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The Case Against A/B Testing at Early-Stage Startups

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If you’ve been listening to the tech startup illuminati over the past few years, you’d be forgiven for thinking that the cult of A/B testing has become permanently ingrained in the “lean startup” mentality. Indeed, whenever there is a product question that cannot be answered by mere intuition, today’s rock star startups seem to unquestionably advocate the so-called “split test” as the arbiter of all crowd wisdom.


A/B tests have become so ubiquitous that founders who don’t frequently employ them have been subtly made to feel bad about themselves for having such a weak data-driven culture. This has gotten a little out of hand. Yes, it is true that A/B tests can provide tremendous insight into online user behavior, which can -- with a lot of data -- help you improve your rates. But there is a problem.

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The problem at early-stage companies is that early optimization can distract management from much higher yield activities, while often not having a large enough sample size to yield meaningful results.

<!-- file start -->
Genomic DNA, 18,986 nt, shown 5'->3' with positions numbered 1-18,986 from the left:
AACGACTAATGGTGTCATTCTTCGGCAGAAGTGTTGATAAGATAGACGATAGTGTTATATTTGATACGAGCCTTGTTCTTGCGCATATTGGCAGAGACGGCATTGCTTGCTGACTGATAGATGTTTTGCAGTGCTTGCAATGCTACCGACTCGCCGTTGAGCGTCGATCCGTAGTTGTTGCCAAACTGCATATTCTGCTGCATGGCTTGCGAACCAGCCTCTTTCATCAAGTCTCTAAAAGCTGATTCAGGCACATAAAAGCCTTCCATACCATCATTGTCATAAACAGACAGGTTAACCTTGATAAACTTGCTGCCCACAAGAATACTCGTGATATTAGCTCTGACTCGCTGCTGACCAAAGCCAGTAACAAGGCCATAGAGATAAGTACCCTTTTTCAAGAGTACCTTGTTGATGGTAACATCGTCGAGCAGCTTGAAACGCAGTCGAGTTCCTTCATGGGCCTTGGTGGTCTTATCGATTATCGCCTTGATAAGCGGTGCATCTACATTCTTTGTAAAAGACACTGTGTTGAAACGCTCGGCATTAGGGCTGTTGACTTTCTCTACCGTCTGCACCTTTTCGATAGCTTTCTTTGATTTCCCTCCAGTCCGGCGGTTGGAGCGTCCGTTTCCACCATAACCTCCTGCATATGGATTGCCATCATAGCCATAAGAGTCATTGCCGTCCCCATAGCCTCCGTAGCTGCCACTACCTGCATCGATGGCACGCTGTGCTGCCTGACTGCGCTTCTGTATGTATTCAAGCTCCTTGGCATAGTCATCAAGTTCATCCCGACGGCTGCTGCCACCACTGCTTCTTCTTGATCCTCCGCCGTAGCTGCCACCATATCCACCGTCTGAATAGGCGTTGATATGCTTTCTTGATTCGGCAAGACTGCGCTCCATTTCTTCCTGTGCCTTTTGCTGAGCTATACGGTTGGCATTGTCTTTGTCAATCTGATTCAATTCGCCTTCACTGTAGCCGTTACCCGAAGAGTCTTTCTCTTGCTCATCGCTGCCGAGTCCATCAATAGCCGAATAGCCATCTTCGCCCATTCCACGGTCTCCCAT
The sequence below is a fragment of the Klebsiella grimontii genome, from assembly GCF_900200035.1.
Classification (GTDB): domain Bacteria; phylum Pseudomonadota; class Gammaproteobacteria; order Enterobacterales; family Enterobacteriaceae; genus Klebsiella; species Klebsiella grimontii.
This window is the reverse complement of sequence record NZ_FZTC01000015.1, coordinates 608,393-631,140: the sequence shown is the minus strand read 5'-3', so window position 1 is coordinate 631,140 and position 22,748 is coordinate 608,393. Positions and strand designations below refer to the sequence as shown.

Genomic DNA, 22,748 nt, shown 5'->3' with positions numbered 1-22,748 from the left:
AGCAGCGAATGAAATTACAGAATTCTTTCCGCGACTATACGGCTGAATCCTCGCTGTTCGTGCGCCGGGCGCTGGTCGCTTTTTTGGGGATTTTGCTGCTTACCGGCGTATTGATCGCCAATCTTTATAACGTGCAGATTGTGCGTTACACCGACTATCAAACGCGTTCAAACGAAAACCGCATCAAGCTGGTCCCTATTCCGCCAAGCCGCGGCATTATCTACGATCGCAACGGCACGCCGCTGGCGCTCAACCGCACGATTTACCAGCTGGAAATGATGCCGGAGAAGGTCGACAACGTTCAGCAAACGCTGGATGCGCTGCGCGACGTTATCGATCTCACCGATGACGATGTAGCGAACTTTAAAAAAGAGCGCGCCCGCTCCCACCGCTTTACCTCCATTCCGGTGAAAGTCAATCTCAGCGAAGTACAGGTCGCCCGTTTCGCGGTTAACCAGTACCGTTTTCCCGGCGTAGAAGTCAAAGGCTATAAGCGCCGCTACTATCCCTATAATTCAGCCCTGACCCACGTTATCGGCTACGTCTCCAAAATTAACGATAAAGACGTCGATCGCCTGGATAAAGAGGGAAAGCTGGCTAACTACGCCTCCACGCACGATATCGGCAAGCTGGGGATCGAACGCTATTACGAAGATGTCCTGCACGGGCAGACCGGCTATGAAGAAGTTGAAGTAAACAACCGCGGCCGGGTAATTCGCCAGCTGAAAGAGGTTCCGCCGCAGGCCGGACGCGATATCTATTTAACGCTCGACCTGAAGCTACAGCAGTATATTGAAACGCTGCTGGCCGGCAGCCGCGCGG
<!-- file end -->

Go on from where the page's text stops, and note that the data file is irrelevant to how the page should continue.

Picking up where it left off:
Performing split tests is simply a management-intensive task, no matter how cheap and efficient A/B testing plugins such as Optimizely have become. Someone needs to devote their time to determining what to test, setting up the test and verifying and implementing the results of the test. Even if this technically does not require very much “time,” it requires management’s mental bandwidth, which is the scarcest resource at any company (especially an early-stage startup).

Do you really want your co-founder to be distracted by yielding a 5 percent better conversion rate (if he or she is lucky), when you haven’t yet proved that there is a burning need for your product or that you are able to scale your marketing effectively?

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Similarly, how can you be sure that those A/B test “results” are statistically significant in the first place? Young companies typically have low amounts of web traffic, which may not produce usable A/B test conclusions for several weeks or months, if at all. And the frequently changing nature of your web traffic can make it very hard to draw meaningful conclusions to begin with. If 80 percent of your traffic this month came from a single article or ad blitz, is that really representative of how your core user base will behave on that target web page in the future?

Early-stage startups should therefore be careful not to get too bogged down in perfecting their marketing copy or the color of their call-to-action buttons until they are confidently nailing all the fundamentals. Building a metrics-driven culture at your startup means ensuring that you are always focusing on the right key performance indicators and not optimizing them too early. Sometimes a quick focus group, hallway test or intuition can be sufficient for you to make product decisions that are “good enough” for your company’s current size.

Have you had positive or negative experiences with A/B testing at your startup? Sound off in the comments.

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